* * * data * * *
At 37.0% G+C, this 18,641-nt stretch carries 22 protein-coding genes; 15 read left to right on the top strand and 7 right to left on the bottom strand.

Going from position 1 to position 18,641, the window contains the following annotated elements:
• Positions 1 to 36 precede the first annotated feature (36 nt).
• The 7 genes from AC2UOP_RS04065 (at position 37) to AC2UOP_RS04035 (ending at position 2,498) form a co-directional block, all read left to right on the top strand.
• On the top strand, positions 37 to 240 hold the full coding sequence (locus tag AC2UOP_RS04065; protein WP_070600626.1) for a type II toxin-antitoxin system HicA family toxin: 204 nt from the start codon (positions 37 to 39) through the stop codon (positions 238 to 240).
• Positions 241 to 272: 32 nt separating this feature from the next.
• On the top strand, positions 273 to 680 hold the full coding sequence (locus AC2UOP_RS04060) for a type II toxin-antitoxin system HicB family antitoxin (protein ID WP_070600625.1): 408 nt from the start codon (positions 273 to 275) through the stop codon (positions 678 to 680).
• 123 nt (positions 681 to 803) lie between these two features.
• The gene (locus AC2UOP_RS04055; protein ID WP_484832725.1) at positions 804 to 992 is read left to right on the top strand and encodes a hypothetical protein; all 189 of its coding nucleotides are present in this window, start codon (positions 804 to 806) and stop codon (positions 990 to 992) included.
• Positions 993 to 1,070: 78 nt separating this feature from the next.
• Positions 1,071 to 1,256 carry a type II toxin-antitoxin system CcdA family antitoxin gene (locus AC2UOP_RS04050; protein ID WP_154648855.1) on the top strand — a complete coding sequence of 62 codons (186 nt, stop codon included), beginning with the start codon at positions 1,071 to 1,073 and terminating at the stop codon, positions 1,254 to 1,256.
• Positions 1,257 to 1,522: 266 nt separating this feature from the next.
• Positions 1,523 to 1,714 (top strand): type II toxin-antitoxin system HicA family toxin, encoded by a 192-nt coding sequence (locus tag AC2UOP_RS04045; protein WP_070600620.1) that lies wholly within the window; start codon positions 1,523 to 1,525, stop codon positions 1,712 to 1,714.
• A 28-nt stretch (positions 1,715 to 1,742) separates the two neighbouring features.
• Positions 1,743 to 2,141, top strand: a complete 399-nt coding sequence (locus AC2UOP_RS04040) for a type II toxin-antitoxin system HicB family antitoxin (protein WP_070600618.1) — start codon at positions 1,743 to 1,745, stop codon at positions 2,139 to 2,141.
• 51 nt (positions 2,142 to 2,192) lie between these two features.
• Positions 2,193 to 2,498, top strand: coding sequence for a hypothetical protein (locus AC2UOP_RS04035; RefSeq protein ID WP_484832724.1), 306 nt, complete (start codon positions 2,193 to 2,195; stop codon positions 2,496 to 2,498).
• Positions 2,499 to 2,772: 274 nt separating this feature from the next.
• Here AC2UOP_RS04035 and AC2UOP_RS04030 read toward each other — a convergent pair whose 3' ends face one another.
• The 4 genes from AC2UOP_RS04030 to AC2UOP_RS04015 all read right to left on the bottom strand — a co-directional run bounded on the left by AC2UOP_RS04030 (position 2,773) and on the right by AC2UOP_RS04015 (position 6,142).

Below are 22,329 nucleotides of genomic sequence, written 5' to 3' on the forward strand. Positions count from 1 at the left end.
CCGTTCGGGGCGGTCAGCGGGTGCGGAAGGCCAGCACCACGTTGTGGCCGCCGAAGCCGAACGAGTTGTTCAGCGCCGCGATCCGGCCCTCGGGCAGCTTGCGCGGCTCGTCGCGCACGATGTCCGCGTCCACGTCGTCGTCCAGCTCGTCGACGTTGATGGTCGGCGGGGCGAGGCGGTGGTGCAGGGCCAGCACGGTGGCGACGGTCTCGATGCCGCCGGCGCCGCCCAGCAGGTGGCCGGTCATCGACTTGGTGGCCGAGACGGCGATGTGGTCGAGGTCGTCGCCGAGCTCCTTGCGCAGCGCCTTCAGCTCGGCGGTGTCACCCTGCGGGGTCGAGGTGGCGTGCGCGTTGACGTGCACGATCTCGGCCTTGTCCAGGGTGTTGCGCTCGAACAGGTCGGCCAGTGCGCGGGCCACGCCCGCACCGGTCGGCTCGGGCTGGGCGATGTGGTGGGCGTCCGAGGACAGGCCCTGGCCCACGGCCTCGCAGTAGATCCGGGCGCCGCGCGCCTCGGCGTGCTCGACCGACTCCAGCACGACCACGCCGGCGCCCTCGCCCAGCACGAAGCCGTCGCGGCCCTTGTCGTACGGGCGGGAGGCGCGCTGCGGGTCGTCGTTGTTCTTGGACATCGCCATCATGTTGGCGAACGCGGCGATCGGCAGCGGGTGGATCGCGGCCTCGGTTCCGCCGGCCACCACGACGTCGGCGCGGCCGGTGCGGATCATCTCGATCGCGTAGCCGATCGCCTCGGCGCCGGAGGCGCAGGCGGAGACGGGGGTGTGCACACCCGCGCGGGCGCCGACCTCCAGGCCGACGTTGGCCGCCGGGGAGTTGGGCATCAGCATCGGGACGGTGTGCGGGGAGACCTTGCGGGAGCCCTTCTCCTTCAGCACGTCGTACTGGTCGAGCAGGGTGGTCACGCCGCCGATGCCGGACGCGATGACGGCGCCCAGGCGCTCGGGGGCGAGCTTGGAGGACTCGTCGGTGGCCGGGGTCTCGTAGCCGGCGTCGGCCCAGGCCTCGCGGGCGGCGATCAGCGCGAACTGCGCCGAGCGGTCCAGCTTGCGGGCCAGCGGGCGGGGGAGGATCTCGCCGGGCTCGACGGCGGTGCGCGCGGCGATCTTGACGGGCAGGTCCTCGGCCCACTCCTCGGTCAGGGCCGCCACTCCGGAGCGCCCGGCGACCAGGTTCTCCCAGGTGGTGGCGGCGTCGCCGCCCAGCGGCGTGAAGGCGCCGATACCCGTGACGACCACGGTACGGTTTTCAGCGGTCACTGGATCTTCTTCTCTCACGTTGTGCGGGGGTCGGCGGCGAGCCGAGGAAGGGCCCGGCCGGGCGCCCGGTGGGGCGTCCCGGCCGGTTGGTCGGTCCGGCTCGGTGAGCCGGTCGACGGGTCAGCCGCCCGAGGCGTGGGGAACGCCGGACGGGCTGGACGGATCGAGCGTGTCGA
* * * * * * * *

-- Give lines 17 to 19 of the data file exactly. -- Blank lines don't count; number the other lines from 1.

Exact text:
• Positions 2,193 to 2,498, top strand: coding sequence for a hypothetical protein (locus AC2UOP_RS04035; RefSeq protein ID WP_484832724.1), 306 nt, complete (start codon positions 2,193 to 2,195; stop codon positions 2,496 to 2,498).
• Positions 2,499 to 2,772: 274 nt separating this feature from the next.
• Here AC2UOP_RS04035 and AC2UOP_RS04030 read toward each other — a convergent pair whose 3' ends face one another.